The thyroid measures out very precise amounts of one or both of two hormones as the body’s needs dictates, in order to support a healthy metabolism, good heart health, efficient digestion and so on. But every now and then, something goes wrong and the thyroid malfunctions, pouring out too many hormones or not quite enough. These two conditions are called hyperthyroidism (too much) and hypothyroidism (too little) and, depending on their cause, they can be treated with tried and trusted methods. There are also other issues that can plague the thyroid – such as iodine deficiency – but even these will often result in one of the two conditions.

Idiopathic hyper- or hypothyroidism is usually treated symptomatically, not only because it can be tricky to pinpoint the cause of the issue, but because the conditions can be treated effectively to restore hormone levels to normal, without needing to know if it was an accident of the immune system or a problem that began when the patient was forming in their mother’s womb – and quite often knowing makes little difference to the treatment anyway.

Very occasionally hormone levels will restore themselves naturally, and treatments can be discontinued, but in most patients’ treatment needs to be ongoing for life.

For hypothyroidism patients, synthetic versions of the hormones produced by the thyroid are taken, usually in the form of thyroxine or T4, and occasionally in the form of triiodothyronine, the active version of thyroxine, or T3. In a functional thyroid, the body naturally produces both hormones, and converts much of the T4 into T3 as needed. Most patients can be treated with just T4 as the body’s ability to convert it into T3 is usually not compromised.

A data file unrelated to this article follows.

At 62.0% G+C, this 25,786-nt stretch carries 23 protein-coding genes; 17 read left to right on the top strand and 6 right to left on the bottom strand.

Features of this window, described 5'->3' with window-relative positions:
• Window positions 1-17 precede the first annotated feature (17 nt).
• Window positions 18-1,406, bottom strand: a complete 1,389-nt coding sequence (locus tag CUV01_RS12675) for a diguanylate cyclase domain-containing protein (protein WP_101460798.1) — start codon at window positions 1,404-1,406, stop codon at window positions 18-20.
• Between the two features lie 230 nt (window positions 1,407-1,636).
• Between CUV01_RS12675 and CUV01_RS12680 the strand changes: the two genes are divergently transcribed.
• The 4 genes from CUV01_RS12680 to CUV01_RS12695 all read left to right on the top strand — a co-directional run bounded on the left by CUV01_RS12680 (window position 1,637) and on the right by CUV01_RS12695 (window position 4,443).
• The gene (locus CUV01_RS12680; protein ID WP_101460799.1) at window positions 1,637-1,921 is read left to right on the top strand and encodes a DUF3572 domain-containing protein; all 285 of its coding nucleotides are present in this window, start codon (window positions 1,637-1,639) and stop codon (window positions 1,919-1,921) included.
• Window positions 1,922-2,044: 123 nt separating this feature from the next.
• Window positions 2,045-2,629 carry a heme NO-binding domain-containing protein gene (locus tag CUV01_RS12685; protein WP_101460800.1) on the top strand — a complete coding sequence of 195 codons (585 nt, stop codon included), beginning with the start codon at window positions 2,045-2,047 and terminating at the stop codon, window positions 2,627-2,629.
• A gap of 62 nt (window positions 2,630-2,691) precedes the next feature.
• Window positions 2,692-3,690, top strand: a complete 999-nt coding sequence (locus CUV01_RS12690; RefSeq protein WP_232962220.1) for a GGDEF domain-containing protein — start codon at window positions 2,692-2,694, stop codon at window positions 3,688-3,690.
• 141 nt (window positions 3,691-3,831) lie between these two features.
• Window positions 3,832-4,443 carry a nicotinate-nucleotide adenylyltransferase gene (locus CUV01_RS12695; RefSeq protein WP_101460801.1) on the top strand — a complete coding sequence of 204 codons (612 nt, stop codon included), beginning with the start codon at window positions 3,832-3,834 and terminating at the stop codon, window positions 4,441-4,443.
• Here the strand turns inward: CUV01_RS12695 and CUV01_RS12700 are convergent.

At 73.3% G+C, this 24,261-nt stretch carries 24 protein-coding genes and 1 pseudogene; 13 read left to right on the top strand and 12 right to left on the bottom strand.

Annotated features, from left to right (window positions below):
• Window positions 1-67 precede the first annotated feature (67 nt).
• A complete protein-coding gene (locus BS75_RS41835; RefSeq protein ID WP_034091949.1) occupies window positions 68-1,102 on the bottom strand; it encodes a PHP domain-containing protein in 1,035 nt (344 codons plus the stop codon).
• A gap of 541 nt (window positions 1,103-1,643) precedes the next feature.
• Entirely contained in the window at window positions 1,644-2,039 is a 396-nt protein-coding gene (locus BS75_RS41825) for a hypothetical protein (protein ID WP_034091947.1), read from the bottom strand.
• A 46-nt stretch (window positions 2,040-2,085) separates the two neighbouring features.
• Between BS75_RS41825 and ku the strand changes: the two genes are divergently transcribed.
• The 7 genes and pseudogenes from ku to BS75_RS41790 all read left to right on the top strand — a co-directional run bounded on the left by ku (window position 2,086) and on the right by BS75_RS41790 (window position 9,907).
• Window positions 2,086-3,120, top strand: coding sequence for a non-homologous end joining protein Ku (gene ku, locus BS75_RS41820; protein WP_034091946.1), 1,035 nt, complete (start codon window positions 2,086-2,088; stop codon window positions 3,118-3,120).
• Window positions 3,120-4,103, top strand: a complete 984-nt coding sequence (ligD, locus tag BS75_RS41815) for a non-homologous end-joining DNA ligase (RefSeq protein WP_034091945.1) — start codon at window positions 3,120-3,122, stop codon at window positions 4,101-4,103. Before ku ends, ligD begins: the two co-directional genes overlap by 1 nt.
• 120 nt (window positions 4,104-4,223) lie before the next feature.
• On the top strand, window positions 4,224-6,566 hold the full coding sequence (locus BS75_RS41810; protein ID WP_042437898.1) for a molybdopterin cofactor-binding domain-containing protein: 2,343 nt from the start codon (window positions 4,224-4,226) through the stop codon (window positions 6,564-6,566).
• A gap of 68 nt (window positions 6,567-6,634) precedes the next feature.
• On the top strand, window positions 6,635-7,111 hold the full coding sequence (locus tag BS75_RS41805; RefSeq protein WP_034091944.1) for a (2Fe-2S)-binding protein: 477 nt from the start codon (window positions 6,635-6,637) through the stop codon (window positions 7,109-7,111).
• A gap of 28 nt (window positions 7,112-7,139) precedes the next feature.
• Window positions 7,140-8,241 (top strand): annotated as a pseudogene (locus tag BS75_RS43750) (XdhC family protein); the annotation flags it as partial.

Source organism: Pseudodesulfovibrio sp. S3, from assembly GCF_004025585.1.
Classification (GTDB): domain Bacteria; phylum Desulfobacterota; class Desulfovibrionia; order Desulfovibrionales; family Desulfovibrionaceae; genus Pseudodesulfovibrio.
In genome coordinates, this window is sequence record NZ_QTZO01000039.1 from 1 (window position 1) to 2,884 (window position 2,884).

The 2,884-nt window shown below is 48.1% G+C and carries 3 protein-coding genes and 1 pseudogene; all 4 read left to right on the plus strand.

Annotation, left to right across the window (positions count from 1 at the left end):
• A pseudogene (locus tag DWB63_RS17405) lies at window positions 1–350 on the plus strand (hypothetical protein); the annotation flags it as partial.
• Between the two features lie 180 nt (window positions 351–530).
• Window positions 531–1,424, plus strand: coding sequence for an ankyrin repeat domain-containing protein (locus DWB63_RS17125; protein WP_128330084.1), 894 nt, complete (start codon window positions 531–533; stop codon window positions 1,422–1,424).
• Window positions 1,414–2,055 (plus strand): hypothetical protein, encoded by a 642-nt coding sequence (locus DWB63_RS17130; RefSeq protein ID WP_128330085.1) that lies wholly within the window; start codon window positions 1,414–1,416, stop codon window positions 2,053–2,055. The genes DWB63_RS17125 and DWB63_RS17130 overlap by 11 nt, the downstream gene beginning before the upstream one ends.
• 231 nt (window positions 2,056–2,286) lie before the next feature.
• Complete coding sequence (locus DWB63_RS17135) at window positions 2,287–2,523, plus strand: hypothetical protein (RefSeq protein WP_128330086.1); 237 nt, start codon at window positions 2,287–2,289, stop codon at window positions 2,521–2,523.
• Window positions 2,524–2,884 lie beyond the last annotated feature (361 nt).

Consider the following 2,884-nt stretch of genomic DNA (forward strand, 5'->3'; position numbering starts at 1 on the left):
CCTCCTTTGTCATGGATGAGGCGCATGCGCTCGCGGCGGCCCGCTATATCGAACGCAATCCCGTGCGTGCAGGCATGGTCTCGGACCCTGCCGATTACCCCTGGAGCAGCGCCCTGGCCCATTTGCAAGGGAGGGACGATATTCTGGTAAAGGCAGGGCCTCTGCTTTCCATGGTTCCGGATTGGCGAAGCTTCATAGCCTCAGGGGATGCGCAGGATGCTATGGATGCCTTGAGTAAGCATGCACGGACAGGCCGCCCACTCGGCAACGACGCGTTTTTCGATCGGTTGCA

In hyperthyroidism patients, treatment is through medication, a single treatment of radioactive iodine, or – if these measures fail – surgery to remove the thyroid. Essentially, the medication reduces the overproduction of the thyroid, and these treatments are usually taken while the radioactive iodine is given a chance to work. The thyroid absorbs all iodine ingested by the patient, and when it takes in the radioactive iodine, this damages the thyroid, reducing its function. Often, curing hyperthyroidism the patient is given hypothyroidism instead, which is then treated, as above, with synthetic hormones.

Two conditions commonly associated with the thyroid are Graves Disease and Hashimoto’s Thyroiditis.

In Grave’s Disease – named for the doctor who discovered the condition almost two hundred years ago – the immune system mistakenly attacks the thyroid, which causes it to over-produce T3 and T4, essentially causing hyperthyroidism. Left untreated, Grave’s Disease can cause heart problems and brittle bones. Treatments ease symptoms, and reduce the over-production of hormones, often following the treatment pathways detailed above, with the same result of leaving the patient with treatable hypothyroidism. TSH (Thyroid Stimulating Hormone – released by the pituitary gland when signalled to do so by the hypothalamus in a complicated system of checks and balances that still, occasionally, fails!) levels tend to be high in a Grave’s patient.

Hashimoto’s Thyroiditis starts the same way as Grave’s – with the immune system mistakenly attacking the thyroid – but the results are the polar opposite. The attack by the immune system is slower than with Grave’s, and the patient develops an underactive thyroid as a result of the immune system attack, and their TSH levels tend to be low. Treatment, as above, eases symptoms and follows protocols for hypothyroidism.

There is no real way to avoid thyroid issues aside from ensuring that your diet contains enough iodine (found in iodised salt, fish and dairy), but in most cases, hormone levels can be balanced and a full and active lifestyle can be enjoyed.